This is the second installment in our two-part blog post reviewing the impact of the failure to comply with a “condition subsequent” included in an insurance policy. The first part of this blog series examined the facts of a recent decision that denied coverage for property loss incurred during a burglary. Part II focuses on the court’s analysis of the effect of non-compliance with a policy condition and the important takeaway from this recent decision by Florida’s 5th DCA.
The trial court entered summary judgment for the insured. According to the appellate court, any failure to comply with the condition of maintaining alarm monitoring did not prejudice the insurer since the system would not have been activated by the burglars. While the insurer did not dispute that the alarm system would not have detected the intruders during the burglary, the 5th DCA indicated that the trial court inappropriately focused on the wrong issue.
The 5th DCA found that the insurer was prejudiced because the insurer was deprived of the opportunity to terminate the policy, continue coverage with a higher premium, or waive the breach by the insured. The court indicated that the fact the alarm would not have been triggered by the insurer was irrelevant because the lack of notice regarding the termination of monitoring deprived the insurer of the opportunity to adjust or eliminate coverage based on the increased risk of loss.
As the appellate court pointed out, the insured receive a significant premium discount based on the condition that central alarm monitoring would be maintained. When the insurer was deprived of the chance to increase the premium payment or terminate coverage, this amounted to prejudice resulting in suspension of coverage under the express terms of the policy.
The reasoning of the 5the DCA was based on a prior case, Indep. Fire Ins. Co. v. NCNB Nat’l Bank of Fla. The fire insurance policy in Independent Fire included a condition requiring the insured to notify the carrier of “any change of ownership or occupancy or increase of hazard . . . .” The policy also provided that the coverage would become null and void if the insured failed to comply with this condition. After the subject property was damaged in a fire, the insurance company discovered that the property had been sold to another owner; been occupied, and been flooded. The insurer refused to pay the fire damage claim because of the insured’s failure to comply with the notice condition regarding the change in ownership, occupancy, and increased risk.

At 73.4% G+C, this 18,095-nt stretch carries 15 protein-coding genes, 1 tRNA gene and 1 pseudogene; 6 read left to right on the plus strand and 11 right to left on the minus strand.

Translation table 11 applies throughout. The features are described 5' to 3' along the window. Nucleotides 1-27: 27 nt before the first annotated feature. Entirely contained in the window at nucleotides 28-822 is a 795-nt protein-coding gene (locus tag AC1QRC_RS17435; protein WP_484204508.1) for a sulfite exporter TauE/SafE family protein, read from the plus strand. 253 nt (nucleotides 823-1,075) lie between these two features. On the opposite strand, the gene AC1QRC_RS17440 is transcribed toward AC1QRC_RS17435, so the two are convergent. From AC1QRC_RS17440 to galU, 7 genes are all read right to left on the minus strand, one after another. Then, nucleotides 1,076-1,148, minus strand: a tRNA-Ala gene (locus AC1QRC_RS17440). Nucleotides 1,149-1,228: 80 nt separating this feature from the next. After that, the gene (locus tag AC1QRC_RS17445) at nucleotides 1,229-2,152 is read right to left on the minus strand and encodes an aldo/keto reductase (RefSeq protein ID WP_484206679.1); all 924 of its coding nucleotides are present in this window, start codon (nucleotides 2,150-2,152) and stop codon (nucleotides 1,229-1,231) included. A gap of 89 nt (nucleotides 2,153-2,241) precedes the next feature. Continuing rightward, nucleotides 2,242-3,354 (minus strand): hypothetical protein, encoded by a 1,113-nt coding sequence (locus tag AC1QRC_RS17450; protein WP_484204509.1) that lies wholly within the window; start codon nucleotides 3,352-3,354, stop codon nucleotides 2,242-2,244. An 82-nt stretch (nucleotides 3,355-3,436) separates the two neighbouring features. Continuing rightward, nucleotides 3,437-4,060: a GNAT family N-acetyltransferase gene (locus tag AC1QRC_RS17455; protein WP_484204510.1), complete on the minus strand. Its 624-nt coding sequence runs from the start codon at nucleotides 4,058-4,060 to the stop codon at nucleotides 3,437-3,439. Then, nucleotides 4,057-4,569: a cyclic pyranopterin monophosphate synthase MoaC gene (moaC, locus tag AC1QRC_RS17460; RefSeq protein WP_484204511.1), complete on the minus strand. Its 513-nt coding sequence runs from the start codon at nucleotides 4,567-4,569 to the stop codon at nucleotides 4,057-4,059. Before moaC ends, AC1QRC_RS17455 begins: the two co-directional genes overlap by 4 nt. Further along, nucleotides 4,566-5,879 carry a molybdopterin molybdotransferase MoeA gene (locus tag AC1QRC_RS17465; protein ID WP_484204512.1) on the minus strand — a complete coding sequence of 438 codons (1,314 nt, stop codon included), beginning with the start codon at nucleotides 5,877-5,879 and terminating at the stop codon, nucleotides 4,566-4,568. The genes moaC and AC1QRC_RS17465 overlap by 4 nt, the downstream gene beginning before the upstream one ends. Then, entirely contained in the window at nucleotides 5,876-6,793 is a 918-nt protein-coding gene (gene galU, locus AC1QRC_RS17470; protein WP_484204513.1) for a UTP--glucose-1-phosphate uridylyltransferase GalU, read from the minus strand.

In Independent Fire, the court did not consider whether the fire would have occurred even if the required notice had been given. Rather, the court found that the insurance company had been prejudiced because the carrier was denied the opportunity to cancel the policy or demand a more substantial premium due to the lack of notice.
This case demonstrates the critical importance of understanding all conditions imposed by your insurance policy. If you are deemed to be in non-compliance with such a condition, the insurance company might deny a claim which would fall squarely within the terms of your policy. When reading through your policy, you also need to make sure that you understand all of the conditions that might impact your right to benefits. If there are conditions that you do not understand, you should ask your agent prior to committing to a policy.
If you have questions about an insurance policy or your insurer refuses to pay your claim, we invite you to contact us to learn about your legal rights and options. My law firm represents policyholders in claims disputes in Miami and throughout Florida. The Law Firm of J.P. Gonzalez-Sirgo, P.A. offers free consultations and case evaluations. No Recovery, No Lawyer Fees. Call 305-461-1095 or Toll Free 1-866-71-CLAIM.